|Florida Folk Arts Conference 1978||Florida Folk Arts Conference 1978||Moving Image||Folk art|
Florida Folk Arts Conference 1978
- This film has footage of the 1978 Florida Folk Arts Conference held at the Stephen Foster Memorial in White Springs, Florida. Folklorist Alan Jabbour, director of the American Folklife Center at the Library of Congress, defines folk art and folklife for an off-camera interviewer. Folklorists Peggy Bulger and Ralph Rinzler, dulcimer player Jean Ritchie, shakuhachi player and ethnomusicologist Dale Olsen, and Florida Folk Festival director Thelma Boltin are also shown. The film contains additional footage of a square dance and musical performances. Produced by WJCT-TV. Photographs from the conference can be found in S 1577, Box 16, folder 33.
|WAY DOWN UPON THE SUWANNEE RIVER ||WAY DOWN UPON THE SUWANNEE RIVER ||African Americans |
WAY DOWN UPON THE SUWANNEE RIVER
- 1957 (circa)
- This film opens with an African-American boy fishing on the Suwannee River while "Old Folks at Home" plays in the background. There are scenes of the Stephen Foster Memorial in White Springs, Florida, including the museum and Carillon Bell Tower. There is extensive footage of Florida Folk Festival performers, including whip-crackers, musicians, quilt makers, an elderly woman spinning cotton thread and square dancers. European folk dancers represent Czech, Hungarian and Bavarian styles. There are also examples of Seminole Indian dances and African-American ring dancing and game songs. The segment ends with shots of The Belle of the Suwannee, a small-scale riverboat used for park visitors. Produced by the Stephen Foster Memorial Commission. Duplicate of FLDA001.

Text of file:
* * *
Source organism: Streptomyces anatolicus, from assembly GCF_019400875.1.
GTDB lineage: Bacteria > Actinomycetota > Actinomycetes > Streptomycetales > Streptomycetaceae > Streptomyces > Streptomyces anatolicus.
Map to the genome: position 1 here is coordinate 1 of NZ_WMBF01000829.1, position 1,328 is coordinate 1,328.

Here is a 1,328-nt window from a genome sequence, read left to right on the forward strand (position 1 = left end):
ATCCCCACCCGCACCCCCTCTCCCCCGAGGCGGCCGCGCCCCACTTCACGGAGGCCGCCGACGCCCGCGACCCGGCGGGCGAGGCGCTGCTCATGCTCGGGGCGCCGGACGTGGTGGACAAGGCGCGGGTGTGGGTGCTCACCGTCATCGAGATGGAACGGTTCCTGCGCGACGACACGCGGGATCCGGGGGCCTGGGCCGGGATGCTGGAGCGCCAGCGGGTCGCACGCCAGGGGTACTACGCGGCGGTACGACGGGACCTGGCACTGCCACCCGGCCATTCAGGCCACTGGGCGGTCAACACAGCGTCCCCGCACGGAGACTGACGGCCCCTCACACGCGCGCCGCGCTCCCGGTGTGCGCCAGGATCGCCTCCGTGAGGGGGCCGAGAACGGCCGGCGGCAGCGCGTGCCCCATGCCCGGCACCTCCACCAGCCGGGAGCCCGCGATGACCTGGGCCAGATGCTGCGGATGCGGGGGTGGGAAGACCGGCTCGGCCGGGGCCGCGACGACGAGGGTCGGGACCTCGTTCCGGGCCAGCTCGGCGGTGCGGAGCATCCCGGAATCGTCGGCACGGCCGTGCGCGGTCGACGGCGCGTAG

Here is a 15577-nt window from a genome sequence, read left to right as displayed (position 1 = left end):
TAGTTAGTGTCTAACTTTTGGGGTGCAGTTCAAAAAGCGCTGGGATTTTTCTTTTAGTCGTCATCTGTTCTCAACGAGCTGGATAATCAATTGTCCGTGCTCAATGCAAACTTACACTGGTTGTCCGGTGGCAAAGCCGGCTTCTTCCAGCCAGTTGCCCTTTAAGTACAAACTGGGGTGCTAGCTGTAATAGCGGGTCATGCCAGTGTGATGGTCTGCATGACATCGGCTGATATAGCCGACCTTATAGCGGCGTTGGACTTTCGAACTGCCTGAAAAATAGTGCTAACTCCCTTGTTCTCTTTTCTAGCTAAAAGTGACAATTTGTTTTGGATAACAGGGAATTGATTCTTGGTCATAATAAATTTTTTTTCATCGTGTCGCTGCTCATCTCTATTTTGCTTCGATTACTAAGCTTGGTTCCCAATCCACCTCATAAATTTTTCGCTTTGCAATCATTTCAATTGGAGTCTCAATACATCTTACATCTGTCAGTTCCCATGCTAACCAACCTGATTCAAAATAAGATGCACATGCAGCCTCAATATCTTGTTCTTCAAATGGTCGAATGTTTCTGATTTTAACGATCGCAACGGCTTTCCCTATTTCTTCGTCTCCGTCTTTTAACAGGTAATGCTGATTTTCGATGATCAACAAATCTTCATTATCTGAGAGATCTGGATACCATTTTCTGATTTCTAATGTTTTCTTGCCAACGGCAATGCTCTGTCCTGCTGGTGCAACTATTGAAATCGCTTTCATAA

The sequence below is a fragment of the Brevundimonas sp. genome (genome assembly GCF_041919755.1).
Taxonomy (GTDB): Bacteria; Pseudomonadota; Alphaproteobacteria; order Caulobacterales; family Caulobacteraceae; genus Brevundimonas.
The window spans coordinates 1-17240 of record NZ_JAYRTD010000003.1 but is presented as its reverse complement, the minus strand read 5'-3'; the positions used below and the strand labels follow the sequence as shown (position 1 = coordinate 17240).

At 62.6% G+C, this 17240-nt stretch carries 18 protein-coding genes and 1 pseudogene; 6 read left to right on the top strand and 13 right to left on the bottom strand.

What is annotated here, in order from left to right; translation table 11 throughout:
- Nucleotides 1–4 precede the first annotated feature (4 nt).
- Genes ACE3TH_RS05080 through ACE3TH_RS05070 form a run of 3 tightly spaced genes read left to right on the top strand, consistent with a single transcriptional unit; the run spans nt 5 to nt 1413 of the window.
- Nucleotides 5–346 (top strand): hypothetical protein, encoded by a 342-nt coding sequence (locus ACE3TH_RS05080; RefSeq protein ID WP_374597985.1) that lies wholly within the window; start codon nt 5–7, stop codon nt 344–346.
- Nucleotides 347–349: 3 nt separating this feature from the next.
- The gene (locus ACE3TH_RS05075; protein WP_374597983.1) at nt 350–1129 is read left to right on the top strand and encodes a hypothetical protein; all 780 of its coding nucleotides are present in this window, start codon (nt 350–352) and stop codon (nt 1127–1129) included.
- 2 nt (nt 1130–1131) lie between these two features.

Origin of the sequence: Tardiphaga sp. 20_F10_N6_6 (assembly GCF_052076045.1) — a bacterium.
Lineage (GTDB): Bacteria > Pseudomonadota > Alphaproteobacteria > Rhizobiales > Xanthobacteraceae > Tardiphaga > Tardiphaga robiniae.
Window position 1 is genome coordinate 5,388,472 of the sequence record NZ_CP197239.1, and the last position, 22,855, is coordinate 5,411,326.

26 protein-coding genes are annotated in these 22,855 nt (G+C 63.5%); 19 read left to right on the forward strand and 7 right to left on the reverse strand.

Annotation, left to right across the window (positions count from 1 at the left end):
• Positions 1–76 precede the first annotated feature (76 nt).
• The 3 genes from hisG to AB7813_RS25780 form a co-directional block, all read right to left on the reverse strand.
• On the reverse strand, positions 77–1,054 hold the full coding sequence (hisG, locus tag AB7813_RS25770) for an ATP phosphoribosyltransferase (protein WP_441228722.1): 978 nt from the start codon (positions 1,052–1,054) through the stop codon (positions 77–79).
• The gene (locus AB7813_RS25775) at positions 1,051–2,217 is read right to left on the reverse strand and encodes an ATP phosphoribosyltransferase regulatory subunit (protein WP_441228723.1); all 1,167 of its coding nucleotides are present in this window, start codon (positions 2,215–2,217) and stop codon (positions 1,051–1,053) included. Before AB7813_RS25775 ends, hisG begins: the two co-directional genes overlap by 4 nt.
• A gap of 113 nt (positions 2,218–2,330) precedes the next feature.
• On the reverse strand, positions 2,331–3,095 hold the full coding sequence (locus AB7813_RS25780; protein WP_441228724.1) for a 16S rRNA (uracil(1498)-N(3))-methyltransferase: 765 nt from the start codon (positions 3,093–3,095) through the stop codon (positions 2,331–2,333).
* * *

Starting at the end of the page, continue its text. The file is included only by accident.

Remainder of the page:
|Wheelchair Basketball||Wheelchair Basketball||Archery |
- The University of Illinois "Whiz Kids" participate in a benefit basketball game sponsored by the Tallahassee Disabled Citizens of Action. A representative from the Tallahassee group describes the difficulties people with disabilities often encounter in their daily lives, such as a lack of ramps and other accommodations in buildings and societal prejudices. Other wheelchair-friendly activities such as square dancing, archery, football and stair climbing are also shown. A short interview with the "Whiz Kids" coach concludes the segment. Produced by WFSU-TV.